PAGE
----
Masonic head rests easy with hospice donation
TEST-DRIVING one of the six new adjustable beds recently at Toowoomba Hospice meant a lot to Barry Hennessy.
A long-time local pharmacist and the Toowoomba and District Masonic Council president, Barry personally contributed $5000 towards the $22,000 total for the palliative care beds donated by the council's 16 district Masonic Lodges and the charity arm of Freemasons Queensland, Hand Heart Pocket.
"I go right back to the beginning of when fundraising began for the hospice," Barry said, recalling the late Sister Frances Flint OAM and Graham Barron, now an OAM and Hospice management committee chairman, first introducing the hospice concept to the West Toowoomba Rotary Club in the late 1990s.
Barry said cancer treatment held a special place in his heart as a pharmacist, both at Macdonaldtown in Harristown for almost 50 years, and particularly as a partner in the Scott St Pharmacy for 32 years, servicing patients with their chemotherapy needs and providing a 24-hour 365-day a year service to the hospice.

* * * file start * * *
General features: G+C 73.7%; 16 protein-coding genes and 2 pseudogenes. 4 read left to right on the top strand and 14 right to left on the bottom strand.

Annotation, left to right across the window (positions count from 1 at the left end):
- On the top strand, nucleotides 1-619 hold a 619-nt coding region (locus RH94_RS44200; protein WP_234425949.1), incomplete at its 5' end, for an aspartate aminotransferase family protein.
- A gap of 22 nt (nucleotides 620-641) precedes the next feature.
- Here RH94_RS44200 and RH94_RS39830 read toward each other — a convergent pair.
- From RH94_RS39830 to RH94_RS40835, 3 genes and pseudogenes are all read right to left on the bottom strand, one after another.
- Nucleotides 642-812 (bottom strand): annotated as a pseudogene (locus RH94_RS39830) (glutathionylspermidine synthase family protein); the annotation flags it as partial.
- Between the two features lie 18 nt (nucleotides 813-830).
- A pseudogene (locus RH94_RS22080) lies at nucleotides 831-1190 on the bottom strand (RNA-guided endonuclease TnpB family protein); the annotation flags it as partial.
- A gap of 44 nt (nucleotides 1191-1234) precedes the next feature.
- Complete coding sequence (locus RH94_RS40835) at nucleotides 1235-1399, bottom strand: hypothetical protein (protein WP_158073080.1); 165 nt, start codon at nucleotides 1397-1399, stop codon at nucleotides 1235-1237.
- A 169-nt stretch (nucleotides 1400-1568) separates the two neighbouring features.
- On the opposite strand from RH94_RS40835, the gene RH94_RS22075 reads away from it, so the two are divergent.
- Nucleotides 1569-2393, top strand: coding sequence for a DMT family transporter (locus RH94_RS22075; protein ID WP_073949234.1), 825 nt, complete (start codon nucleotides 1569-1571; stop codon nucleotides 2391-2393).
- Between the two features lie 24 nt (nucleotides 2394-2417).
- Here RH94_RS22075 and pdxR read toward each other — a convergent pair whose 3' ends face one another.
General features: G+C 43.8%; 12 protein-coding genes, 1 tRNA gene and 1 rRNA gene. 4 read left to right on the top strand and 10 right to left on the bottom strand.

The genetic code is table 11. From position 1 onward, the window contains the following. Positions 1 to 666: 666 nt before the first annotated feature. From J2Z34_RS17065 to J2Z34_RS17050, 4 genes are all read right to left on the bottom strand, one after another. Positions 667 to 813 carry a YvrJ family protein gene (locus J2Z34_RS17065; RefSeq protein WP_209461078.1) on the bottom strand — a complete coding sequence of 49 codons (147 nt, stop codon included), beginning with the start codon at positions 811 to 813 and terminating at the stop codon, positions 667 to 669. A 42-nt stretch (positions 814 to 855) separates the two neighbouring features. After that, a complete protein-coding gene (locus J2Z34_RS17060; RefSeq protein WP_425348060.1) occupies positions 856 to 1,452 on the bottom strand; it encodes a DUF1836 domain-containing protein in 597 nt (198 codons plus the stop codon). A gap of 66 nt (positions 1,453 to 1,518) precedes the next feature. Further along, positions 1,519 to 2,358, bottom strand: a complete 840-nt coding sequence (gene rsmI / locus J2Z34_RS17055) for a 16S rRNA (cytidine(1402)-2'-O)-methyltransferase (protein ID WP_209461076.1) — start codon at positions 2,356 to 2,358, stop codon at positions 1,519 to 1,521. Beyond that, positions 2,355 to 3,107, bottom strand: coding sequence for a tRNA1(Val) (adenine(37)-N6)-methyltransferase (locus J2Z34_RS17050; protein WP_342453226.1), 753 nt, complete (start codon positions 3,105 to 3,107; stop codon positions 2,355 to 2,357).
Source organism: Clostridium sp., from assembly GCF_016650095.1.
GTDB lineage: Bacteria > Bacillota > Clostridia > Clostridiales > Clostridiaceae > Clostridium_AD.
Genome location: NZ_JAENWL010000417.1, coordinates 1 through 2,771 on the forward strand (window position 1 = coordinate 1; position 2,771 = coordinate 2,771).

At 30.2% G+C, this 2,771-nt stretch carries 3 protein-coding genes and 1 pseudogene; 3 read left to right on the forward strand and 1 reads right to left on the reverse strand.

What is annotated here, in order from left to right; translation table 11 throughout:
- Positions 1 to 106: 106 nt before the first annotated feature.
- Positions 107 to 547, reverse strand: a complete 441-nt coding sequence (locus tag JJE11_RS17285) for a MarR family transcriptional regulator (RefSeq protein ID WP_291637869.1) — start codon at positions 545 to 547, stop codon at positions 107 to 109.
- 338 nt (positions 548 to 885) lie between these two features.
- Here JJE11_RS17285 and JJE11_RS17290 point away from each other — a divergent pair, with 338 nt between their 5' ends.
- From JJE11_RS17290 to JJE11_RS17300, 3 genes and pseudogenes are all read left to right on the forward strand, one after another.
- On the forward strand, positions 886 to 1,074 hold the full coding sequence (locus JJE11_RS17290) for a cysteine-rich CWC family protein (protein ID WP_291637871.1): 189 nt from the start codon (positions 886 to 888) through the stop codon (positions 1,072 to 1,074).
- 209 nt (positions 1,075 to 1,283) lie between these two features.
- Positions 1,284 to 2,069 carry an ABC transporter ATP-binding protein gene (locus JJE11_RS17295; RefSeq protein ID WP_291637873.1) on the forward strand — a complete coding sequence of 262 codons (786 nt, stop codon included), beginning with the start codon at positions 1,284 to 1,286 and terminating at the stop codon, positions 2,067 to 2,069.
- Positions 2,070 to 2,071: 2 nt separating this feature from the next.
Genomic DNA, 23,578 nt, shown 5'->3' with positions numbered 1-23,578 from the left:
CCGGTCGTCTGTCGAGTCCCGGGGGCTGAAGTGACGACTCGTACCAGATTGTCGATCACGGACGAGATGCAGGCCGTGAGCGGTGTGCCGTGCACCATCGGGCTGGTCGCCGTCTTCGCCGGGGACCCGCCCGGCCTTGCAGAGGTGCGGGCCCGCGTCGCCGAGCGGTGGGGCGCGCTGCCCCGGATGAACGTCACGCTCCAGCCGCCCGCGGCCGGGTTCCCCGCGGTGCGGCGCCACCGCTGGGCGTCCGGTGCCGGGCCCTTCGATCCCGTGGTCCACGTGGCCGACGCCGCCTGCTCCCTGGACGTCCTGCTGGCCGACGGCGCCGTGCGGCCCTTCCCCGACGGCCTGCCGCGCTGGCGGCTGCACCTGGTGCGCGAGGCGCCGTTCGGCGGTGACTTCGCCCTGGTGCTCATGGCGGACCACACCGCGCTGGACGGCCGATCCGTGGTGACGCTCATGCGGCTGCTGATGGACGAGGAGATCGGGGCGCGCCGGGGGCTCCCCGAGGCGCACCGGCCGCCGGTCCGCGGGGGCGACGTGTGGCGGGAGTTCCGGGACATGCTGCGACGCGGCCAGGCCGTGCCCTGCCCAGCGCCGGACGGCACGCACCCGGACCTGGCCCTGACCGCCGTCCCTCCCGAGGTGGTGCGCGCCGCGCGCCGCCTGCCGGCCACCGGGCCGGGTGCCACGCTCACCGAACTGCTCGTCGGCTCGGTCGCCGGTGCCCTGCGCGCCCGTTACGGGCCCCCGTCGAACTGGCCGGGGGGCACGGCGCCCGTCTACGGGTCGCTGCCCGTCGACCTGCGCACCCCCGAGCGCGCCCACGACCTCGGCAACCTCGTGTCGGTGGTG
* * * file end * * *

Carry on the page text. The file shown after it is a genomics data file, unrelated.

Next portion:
"I've also had many friends who have gone to the hospice in the last days of their lives," he said.
"It's always spotless, a marvellous service and such nice people."
The mobility features of the beds will make hospice clients in the final stages of life as comfortable as possible, as well as reducing manual handling for nurses.
The hospice has operating costs of $1.75 million per year, of which it relies on the community for 52 per cent, so Barry said it very much aligned with the Masonic movement's cornerstones of faith, hope and charity, helping the less fortunate and charities who depend on community generosity for survival.
Born in Miles and moving to Toowoomba in 1948, Barry has been a Freemason for 57 years, serving as Masonic Council president 20 years ago and again this year.
He said while some Masonic Lodges continued to flourish, many country branches which owned their own lodges were "doing it pretty tough", especially due to the high costs of insurance.
With the average age of Queensland's Masons 72, Barry, 81, admitted the movement did struggle for younger members.
"If it wasn't a good organisation, I wouldn't be in it," he said.
"We get a lot of people of mature years joining and saying they wish they'd joined when they were younger, that's how much they get out of it."
If you are interested in finding out more about the Freemasons, phone Barry on 4637 4129.
To volunteer or donate to the hospice, go to toowoombahospice.org.au or phone 4659 8500